BBG Watch Commentary

Foreign Policy magazine published in its online National Security section an article written by Prof. Rosa Brooks that reads almost like one of government press releases put out by the International Broadcasting Bureau (IBB), a federal bureaucracy in charge of  managing Voice of America (VOA) broadcasts for overseas audiences and since recently also for audiences in the United States thanks to a change in the so-called domestic propaganda ban law, the Smith-Mundt Act which was replaced with the Smith-Mundt Modernization Act.

Prof. Brooks’ article is

The Case for American Propaganda

Complain all you want. But Uncle Sam produces better journalism than most of you yahoos.

Rosa Brooks, Foreign Policy, July 17, 2013.

Also see:

U.S. Repeals Propaganda Ban, Spreads Government-Made News to Americans

John Hudson, The Cable, Foreign Policy, July 14, 2013.

Prof. Brooks’ bio on the Foreign Policy website says that “she is a Schwartz Senior Fellow at the New America Foundation and a law professor at the Georgetown University Law Center. From April 2009 to July 2011, she served as Counselor to Under Secretary of Defense for Policy Michèle Flournoy at the U.S. Department of Defense.”

In her article, Prof. Brooks makes the following claims and assertions:

“The irony, of course, is that, just as the government is likely to use our Internet data more responsibly than the private sector, the “government propaganda” that will supposedly flood the country as a result of the Smith-Mundt Modernization Act is produced to a markedly higher journalistic standard than most of what passes for news here in the United States.”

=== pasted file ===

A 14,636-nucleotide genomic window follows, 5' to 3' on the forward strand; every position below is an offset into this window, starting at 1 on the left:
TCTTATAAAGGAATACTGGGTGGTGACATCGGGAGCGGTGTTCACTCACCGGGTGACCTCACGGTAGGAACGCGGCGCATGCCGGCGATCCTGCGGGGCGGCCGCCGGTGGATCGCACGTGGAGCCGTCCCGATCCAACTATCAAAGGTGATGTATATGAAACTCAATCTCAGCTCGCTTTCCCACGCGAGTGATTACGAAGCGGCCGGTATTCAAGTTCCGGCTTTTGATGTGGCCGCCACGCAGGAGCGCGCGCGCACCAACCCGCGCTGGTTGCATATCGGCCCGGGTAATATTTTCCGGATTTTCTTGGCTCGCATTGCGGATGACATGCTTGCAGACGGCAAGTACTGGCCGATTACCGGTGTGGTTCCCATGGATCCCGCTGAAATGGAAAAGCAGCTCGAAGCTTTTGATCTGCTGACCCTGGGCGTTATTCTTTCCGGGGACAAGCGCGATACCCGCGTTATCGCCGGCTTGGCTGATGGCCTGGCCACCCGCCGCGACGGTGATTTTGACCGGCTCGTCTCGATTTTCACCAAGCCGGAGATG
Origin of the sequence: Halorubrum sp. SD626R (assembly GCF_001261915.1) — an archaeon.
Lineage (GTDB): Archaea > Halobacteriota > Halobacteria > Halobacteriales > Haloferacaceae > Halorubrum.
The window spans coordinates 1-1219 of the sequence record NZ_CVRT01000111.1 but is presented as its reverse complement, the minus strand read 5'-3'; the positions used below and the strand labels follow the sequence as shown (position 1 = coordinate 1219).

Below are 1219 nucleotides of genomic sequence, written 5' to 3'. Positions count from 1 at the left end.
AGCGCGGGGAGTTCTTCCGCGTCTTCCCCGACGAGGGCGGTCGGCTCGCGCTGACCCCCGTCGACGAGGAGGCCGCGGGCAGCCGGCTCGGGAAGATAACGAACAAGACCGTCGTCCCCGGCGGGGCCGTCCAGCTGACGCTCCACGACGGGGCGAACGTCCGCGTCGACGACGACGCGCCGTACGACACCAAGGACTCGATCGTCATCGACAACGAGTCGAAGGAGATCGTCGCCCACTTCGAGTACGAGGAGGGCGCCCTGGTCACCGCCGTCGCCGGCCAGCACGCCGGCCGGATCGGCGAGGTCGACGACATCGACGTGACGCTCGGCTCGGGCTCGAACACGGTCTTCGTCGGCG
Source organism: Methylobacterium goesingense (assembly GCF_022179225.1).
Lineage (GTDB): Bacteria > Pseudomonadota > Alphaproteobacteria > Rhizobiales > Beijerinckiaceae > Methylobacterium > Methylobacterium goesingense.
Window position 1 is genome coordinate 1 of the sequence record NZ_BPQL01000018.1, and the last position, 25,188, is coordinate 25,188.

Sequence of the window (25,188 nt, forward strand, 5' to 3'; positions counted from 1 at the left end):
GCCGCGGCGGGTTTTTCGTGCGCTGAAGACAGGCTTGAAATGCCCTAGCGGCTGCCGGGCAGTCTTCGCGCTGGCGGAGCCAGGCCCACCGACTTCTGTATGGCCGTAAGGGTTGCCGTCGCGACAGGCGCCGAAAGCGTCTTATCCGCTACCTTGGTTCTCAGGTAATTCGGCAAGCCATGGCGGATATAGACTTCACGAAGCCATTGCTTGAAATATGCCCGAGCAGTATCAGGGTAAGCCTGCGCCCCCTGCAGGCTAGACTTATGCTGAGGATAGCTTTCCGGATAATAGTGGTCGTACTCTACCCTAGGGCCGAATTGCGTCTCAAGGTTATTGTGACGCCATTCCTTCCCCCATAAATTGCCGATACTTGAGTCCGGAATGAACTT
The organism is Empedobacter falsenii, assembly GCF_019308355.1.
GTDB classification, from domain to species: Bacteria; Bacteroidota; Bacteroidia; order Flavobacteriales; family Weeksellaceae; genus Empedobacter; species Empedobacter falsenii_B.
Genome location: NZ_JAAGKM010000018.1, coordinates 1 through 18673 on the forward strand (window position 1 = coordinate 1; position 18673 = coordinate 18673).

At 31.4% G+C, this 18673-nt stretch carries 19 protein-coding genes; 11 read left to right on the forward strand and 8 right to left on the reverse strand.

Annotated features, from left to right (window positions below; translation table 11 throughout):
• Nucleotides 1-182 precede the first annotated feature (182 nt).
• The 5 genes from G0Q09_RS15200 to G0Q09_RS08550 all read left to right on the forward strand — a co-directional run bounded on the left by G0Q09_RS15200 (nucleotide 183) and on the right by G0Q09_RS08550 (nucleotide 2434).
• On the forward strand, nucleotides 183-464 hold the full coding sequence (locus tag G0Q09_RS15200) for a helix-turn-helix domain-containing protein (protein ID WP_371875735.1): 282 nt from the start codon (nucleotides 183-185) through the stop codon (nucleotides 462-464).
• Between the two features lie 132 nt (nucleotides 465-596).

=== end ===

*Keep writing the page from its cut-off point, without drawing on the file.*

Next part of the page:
Prof. Brooks may not know that journalistic standards at the Voice of America have deteriorated seriously due to bad management and diversion of resources away from news reporting to supporting a large and growing bureaucracy.

“In an era in which U.S. media outlets have radically cut back on overseas bureaus and foreign coverage, do we really need to “protect” American audiences from these shows?”

Prof. Brooks may not know that the management in charge of the Voice America has done exactly the same thing.

“Prior to the Smith-Mundt Modernization Act, Somalis in Somalia could watch and listen to BBG-produced shows critically discussing Somalia’s Al Shabab terrorist group, but when Somali-American radio stations wanted permission to re-broadcast the same shows in Minneapolis, the official answer had to be: “Sorry, no, you can’t do that.”

This assertion is simply inaccurate and plain wrong. There were no restrictions on American media before the passage of the Smith-Mundt Modernization Act on rebroadcasting Voice of America programs within the United States if they could obtain these programs on their own, for example from the Internet, where they were and are available.

Ted Lipien, a former Voice of America acting associate director, posted a comment under the article. In his comment he points out some of the inaccurate and misleading information being put out by U.S. government officials within IBB.

In his earlier articles in Digital Journal, “Op-Ed: I’m not afraid of Voice of America news in the US, but . . .” and “Op-Ed: US propaganda ban overturned with help of government propaganda,” he argued that the negative press publicity in the United States to the Smith-Mundt Modernization Act is eroding Voice of America’s identity as being focused on countries without free media, as well as its good reputation and bipartisan support for its funding.